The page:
Tag Archives: saint

Dying Badly: Imperial Misfortune in the Month of June

“Julian the Apostate: Scene, with Maximus the Philosopher.” Gregory Nazianzen, Homilies (879-883). Paris: BnF, gr.510, fol. 374v. Photograph Wikimedia Commons.

The month of June marks the passing of two historically consequential rulers: the fourth-century Roman emperor Julian, posthumously referred to as Julian the Apostate, and the twelfth-century Holy Roman Emperor Frederick I, also known as Frederick Barbarossa. Their untimely deaths shocked the Late Antique and Medieval worlds, respectively. On June 26, 363, Julian was mortally wounded in the battle of Samarra during a Roman military campaign against the Persians. According to various sources, a spear delivered by a member of the Sassanian cavalry pierced his liver, and he subsequently died from the mortal blow some three days later. June 10, 1190, marks the day on which Frederick Barbarossa drowned in the Saleph River (the Göksu in modern Turkey) in the middle of the Third Crusade, the Latin West’s attempt to recapture the Holy Land from Saladin. The deaths of both leaders in the middle of critical military campaigns generated either anxiety or derision among their contemporaries, as underscored in subsequent medieval representations of the two emperors.

“Martin of Tours: Scene, before Emperor Julian” by Simone Martini. Chapel of San Martino, San Francesco, Lower Church, Assisi (1322-1326). Photograph The Yorck Project: Simone Martini [Public domain], via Wikimedia Commons.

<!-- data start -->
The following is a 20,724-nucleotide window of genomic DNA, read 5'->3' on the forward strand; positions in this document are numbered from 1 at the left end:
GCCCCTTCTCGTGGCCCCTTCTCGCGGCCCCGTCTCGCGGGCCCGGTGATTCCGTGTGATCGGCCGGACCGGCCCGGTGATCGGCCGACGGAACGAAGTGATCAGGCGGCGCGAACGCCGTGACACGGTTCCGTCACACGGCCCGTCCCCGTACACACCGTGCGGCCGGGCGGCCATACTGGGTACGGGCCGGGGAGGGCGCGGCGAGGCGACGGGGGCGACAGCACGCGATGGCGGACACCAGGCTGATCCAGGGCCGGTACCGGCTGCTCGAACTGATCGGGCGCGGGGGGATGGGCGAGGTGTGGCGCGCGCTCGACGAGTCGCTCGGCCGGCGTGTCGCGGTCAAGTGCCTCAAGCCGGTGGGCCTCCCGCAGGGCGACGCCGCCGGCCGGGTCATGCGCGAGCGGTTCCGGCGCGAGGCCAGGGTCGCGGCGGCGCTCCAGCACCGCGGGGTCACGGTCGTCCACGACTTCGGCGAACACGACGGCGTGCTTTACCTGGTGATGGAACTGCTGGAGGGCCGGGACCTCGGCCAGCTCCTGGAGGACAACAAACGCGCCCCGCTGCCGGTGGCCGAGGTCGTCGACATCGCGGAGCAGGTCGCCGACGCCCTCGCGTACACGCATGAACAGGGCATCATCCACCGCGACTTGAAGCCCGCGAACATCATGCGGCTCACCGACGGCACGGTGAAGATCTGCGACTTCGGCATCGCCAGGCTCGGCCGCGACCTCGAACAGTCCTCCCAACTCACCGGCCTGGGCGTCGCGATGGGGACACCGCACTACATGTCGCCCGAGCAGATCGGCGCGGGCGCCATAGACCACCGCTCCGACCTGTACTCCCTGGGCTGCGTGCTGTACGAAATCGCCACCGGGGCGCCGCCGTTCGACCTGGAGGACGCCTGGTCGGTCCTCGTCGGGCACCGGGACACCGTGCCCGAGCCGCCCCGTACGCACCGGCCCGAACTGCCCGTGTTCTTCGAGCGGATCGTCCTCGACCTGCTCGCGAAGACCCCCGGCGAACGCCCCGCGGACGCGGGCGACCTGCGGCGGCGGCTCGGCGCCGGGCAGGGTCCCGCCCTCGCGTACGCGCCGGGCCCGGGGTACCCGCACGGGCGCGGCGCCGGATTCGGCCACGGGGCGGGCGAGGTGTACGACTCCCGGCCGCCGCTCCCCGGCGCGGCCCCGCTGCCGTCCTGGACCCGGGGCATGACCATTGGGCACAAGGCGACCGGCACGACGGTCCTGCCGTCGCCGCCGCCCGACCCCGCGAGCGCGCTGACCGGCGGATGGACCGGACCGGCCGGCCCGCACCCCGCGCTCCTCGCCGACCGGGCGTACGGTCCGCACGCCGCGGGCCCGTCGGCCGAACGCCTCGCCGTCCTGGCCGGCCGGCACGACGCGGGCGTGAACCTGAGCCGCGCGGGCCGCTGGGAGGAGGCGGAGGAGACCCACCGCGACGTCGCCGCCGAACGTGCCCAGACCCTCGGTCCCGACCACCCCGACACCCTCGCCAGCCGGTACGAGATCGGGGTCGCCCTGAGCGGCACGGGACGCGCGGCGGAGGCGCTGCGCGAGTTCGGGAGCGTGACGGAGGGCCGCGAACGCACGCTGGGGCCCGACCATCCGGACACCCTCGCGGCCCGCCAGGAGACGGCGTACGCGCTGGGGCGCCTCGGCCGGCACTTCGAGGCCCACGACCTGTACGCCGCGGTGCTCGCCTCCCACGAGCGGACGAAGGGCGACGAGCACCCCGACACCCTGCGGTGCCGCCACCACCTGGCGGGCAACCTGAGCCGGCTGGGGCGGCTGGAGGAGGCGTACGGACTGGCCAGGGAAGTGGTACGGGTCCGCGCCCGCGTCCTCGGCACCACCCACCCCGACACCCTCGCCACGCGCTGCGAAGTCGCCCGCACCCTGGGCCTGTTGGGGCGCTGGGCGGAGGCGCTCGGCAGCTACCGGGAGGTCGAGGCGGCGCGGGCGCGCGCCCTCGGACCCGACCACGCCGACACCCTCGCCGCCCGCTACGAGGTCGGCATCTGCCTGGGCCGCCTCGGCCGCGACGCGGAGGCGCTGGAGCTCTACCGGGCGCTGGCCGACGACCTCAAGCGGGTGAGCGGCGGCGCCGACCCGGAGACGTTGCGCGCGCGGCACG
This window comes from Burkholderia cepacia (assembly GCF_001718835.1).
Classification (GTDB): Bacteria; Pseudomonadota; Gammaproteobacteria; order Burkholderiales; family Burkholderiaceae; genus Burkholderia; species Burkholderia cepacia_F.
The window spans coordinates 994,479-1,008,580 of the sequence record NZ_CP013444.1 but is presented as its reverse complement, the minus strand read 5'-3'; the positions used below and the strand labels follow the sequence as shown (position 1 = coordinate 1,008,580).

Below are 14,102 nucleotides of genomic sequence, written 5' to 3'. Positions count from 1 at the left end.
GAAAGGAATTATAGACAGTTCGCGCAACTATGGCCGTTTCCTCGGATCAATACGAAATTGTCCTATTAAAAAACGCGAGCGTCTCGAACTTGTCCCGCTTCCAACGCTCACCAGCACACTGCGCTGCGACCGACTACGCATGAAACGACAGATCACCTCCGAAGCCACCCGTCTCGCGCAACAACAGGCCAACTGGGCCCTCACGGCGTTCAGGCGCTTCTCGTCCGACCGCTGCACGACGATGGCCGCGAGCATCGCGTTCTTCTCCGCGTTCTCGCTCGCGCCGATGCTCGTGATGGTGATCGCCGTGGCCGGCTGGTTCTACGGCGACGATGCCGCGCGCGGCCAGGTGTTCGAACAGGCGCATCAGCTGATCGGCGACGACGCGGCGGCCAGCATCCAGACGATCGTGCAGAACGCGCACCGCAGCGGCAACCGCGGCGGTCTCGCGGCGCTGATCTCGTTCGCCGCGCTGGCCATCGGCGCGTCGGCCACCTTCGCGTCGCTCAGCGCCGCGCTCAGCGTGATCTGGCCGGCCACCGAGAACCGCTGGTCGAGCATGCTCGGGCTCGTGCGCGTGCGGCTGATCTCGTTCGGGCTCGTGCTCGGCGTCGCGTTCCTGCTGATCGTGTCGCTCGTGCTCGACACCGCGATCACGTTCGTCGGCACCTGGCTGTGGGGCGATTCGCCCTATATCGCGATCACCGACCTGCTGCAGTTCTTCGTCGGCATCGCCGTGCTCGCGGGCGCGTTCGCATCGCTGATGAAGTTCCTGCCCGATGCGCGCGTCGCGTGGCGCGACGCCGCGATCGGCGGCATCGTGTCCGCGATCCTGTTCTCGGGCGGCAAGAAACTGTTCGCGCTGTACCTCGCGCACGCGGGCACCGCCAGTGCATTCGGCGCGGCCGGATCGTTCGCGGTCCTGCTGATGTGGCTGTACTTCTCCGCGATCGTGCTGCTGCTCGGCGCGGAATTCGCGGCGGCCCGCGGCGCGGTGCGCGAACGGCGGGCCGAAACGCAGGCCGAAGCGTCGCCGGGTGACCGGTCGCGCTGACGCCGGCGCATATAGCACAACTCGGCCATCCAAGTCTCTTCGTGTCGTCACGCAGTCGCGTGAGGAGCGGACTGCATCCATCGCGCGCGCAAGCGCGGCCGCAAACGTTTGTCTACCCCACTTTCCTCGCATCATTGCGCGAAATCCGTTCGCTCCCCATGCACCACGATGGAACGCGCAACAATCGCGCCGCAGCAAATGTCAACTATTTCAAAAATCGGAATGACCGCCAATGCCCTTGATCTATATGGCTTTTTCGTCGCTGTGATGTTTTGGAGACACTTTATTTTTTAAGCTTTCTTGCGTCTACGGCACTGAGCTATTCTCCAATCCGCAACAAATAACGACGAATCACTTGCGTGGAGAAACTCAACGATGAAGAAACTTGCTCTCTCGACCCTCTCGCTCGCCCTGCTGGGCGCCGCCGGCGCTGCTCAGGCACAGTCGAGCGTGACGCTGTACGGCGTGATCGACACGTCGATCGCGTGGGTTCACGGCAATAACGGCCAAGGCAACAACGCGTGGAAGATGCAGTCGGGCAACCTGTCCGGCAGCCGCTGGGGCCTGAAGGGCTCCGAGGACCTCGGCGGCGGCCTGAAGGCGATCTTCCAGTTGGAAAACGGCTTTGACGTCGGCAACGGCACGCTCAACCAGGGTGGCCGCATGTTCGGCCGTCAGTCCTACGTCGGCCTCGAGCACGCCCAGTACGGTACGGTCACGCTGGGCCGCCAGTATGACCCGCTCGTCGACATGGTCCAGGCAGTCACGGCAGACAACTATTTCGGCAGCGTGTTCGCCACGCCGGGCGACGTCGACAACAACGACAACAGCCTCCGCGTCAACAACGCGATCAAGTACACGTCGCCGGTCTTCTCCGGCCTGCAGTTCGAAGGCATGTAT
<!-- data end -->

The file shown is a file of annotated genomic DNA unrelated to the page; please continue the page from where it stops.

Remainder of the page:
Posthumous medieval representations of Julian, the last Roman emperor who championed paganism, are almost always critical. For example, a lavishly illuminated ninth-century Byzantine manuscript of Gregory Nazianzen’s homilies (Paris, BnF, gr.510, fol. 374v), depicts the ruler accompanying the pagan philosopher Maximus of Ephesus and venerating idols. In Simone Martini’s fourteenth-century fresco cycle in the Chapel of Saint Martino within the Lower Church of San Francesco in Assisi, the figure of Julian the Apostate serves as an arrogant, pagan, visual foil to the saintly Martin of Tours, who is shown renouncing military life for his Christian beliefs. Depictions of Julian’s death are even more damning. By the early sixth century, accounts surrounding Julian’s death shifted away from a battle against the Persians and amplified the legend of Saint Mercurius (identified as Mercurius of Caesarea in the Index database), a Byzantine soldier saint who rises from the dead and kills the pagan emperor with his lance or sword.

“Julian the Apostate: Scene, pierced by Mercurius of Caesarea.” Christherre-Chronik (c. 1360). New York, Morgan Library, M.769, fol. 327r.

Although this legend developed in Eastern sources, it grew in popularity in the Medieval Latin West, even making an appearance in Jacopo de Voragine’s thirteenth-century Golden Legend. In a fourteenth-century Christherre-Chronik miniature in the Morgan Library (New York, PML, M.769, fol. 327v), the figure of Julian is portrayed as an elderly medieval monarch lanced by a fully armored Saint Mercurius astride a galloping horse.

Cappenberg Head. Cappenberg, Klosterkirche (c. 1160). Photograph by Montecappio (own work) [CC BY-SA 3.0], via Wikimedia Commons.